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Diana Bliss has been watching one of the units in her affordable housing complex sit empty for more than a month.

Across the city, Ann sees the same problem. From her kitchen window, she can see three empty units in a property managed by Calgary Housing — one, she said, has been empty for more than three months.

Calgary Housing has a wait list of 5,000 families, but officials admit turnaround is a problem and empty units mean some Calgarians in need of cheaper housing can’t get access to it.

“It’s progressively gotten worse,” said Ann, who’s lived across the Calgary Housing property in northwest Calgary for 18 years. CBC News has agreed not to use her full name because she’s afraid speaking with the media would affect her job in the public service sector.

“A dangerous number of people are in the system that don’t have housing. To see these units just go empty, or there’s still stuff in it but nobody’s cleaned it out … I find it disheartening.”

Bliss and Ann are two of several people who flagged empty Calgary Housing units and growing maintenance issues to CBC Calgary on the text messaging platform, where we’ve been asking about housing since the fall.

According to Calgary Housing officials, the issues are over-stringent provincial rules for hiring contractors and maintenance funding cuts from the province. It means up to 150 units are sitting vacant, staying that way for months.

For Bliss, her Calgary Housing building is a major improvement from where she last lived. But she’s frustrated by maintenance issues that go unaddressed — like broken mailbox doors, plumbing concerns and a large patched hole in her lobby’s ceiling from a water leak a month ago.

“All of the maintenance is deferred for as long as possible,” said Bliss. “I think that’s what’s going on.”

Officials say budget cuts mean the problem could get worse.

Renters in Calgary are facing steep increases. Average rent for a two-bedroom in Calgary increased by 25 per cent to $1,920 from last year, according to, and renters are now facing the lowest vacancy rate in nearly a decade.

Some have told CBC Calgary they’re sleeping on friends’ couches, taking unsafe basement suites or even checking into emergency departments with mental health crises, when the real problem is a lack of housing they can afford.

Red tape and funding cuts

When CBC took community concerns to Calgary Housing acting president Bo Jiang, he said it’s true that turnaround times are a problem.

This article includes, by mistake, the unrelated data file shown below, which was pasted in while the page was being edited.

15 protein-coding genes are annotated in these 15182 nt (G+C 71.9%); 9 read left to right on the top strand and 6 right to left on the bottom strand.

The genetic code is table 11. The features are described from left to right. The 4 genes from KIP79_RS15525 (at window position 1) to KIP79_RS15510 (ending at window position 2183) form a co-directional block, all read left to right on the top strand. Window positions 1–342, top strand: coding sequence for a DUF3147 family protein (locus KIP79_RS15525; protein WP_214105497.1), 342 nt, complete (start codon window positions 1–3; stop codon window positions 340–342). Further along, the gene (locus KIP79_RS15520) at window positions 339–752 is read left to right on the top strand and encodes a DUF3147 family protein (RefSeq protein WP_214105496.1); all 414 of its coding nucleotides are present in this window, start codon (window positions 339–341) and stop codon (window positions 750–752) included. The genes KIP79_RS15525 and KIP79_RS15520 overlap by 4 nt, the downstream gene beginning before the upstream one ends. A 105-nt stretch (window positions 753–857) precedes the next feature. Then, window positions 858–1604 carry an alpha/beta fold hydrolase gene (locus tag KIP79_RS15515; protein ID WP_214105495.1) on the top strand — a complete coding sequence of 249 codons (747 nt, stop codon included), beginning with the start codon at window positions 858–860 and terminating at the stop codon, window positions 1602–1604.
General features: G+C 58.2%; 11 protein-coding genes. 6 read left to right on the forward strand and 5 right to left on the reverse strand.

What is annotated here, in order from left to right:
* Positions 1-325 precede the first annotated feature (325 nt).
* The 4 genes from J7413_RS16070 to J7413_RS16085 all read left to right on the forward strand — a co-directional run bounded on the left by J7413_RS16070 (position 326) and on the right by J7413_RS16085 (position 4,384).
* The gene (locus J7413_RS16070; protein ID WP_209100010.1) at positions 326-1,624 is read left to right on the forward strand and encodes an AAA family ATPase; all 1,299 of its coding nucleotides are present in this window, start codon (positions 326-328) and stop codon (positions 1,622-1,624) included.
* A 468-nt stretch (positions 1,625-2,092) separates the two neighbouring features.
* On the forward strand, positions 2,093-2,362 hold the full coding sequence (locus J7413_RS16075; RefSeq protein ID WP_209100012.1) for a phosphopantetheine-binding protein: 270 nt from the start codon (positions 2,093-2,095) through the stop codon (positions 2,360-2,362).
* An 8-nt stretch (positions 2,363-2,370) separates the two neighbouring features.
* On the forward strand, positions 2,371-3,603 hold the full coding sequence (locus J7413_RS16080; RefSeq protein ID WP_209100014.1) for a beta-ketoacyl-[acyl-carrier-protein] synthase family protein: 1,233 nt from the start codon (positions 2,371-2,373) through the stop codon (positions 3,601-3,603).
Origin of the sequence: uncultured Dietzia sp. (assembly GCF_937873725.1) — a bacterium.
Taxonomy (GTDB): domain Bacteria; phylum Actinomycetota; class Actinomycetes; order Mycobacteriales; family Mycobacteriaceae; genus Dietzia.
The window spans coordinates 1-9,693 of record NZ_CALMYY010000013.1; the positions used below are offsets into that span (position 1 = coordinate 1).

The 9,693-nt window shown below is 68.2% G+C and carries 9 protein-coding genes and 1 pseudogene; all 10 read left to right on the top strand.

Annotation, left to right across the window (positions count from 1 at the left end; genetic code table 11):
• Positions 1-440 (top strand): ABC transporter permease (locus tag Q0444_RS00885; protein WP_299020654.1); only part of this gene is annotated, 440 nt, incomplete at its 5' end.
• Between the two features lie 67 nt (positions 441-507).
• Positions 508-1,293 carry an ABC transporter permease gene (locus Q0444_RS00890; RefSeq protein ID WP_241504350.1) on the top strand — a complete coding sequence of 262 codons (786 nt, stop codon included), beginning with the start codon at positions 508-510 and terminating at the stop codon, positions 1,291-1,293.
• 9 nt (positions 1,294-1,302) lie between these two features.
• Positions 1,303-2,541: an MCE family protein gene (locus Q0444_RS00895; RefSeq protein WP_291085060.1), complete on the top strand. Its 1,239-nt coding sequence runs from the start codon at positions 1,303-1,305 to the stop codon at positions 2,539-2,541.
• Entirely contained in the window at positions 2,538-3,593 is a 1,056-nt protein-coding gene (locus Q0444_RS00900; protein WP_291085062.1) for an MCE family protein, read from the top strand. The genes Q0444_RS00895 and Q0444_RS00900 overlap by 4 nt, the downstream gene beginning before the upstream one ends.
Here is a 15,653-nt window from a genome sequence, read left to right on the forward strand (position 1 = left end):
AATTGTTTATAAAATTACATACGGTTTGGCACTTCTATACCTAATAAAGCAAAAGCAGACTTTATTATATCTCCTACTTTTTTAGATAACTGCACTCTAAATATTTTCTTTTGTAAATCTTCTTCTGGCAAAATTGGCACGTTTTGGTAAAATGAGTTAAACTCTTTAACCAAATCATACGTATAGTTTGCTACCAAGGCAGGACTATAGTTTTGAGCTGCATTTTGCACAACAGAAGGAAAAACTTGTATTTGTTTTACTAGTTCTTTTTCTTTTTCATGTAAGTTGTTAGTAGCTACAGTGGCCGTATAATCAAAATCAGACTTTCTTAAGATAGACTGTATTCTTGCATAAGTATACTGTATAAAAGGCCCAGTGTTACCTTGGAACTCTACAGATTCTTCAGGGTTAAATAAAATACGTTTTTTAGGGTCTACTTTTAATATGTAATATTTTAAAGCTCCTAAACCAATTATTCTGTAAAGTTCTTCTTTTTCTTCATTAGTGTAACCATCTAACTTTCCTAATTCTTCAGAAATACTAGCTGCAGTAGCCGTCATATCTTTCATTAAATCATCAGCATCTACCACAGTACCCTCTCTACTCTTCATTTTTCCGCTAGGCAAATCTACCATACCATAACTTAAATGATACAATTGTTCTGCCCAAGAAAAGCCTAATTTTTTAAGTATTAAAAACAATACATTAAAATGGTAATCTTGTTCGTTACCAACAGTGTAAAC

He says it’s because of Calgary Housing’s 7,200 units, some are owned by Calgary Housing, some by the City of Calgary and some by the Government of Alberta.

For Calgary Housing and city-owned units, it takes approximately 30 days for new tenants to move in. But for provincially-owned units (around 2,700 of them), that average turnaround rate is 10 weeks.

The province owns the property that Ann has an eye on.

According to provincial rules, any of their units with more than $5,000 in maintenance — which is most units, says Jiang — must go through a public tender process. So the empty units are put on hold until up to 35 units needing work can be bundled and bid on by contractors.

It can take 90 to 120 days to assign a contractor to do the work, says Jiang.

In his time as acting president, he’s been trying to change that.

“What we’re working with the province on is trying to go for a standing offer type where they short-list individual companies across the province that have the capacity to respond immediately as units become available,” said Jiang.

Maintenance budget cut

Jiang said other problem is the province’s capital and maintenance renewal funding allocation for seniors and affordable housing has been decreasing.

In 2021, that sector received $49.2 million in the provincial budget.

That went down to $38 million in 2022.

This year, it decreased further to $32 million.

Jiang cautions that if the trend continues, issues with maintenance and turnaround times could get worse.

“The biggest thing with capital maintenance and renewal is that it’s the lifeblood of our unit turnaround. So if nothing else, we need that to maintain the acceptable minimum standards for housing,” said Jiang.

If the dollars aren’t there, when people leave a unit, “the lack of funding may prevent us from turning a unit,” he says.

“[Calgary Housing] has an obligation to not provide housing that does not meet our minimum housing standards and as such, we will close down those units due to a lack of funding.”

He says about six years ago, hundreds of provincial units were taken out of circulation because of a lack of funding. They eventually returned to the market once funding stabilized.

That’s not what the situation is today, he says, but it’s important to ensure it doesn’t happen again.

It also means they have to prioritize unit turnaround over maintenance, he says, because fixing a building could mean shutting units down and not having the money to bring them back.

When asked for comment, the provincial government did not address decreases in funding or citizens’ concerns about maintenance and turnaround times.

Hunter Baril, press secretary for minister of seniors, community and social services Jeremy Nixon, instead said the province is spending more than $1 billion over three years for affordable housing.

“We continue to work with the Calgary Housing Company in housing Albertans, which is why we are providing them with $6.8 million in [capital and maintenance renewal] funding, including funding that has carried over from previous years.”

Calgary Housing hasn’t gotten official word on those details yet, so they couldn’t compare that to previous years.


Story by: CBC News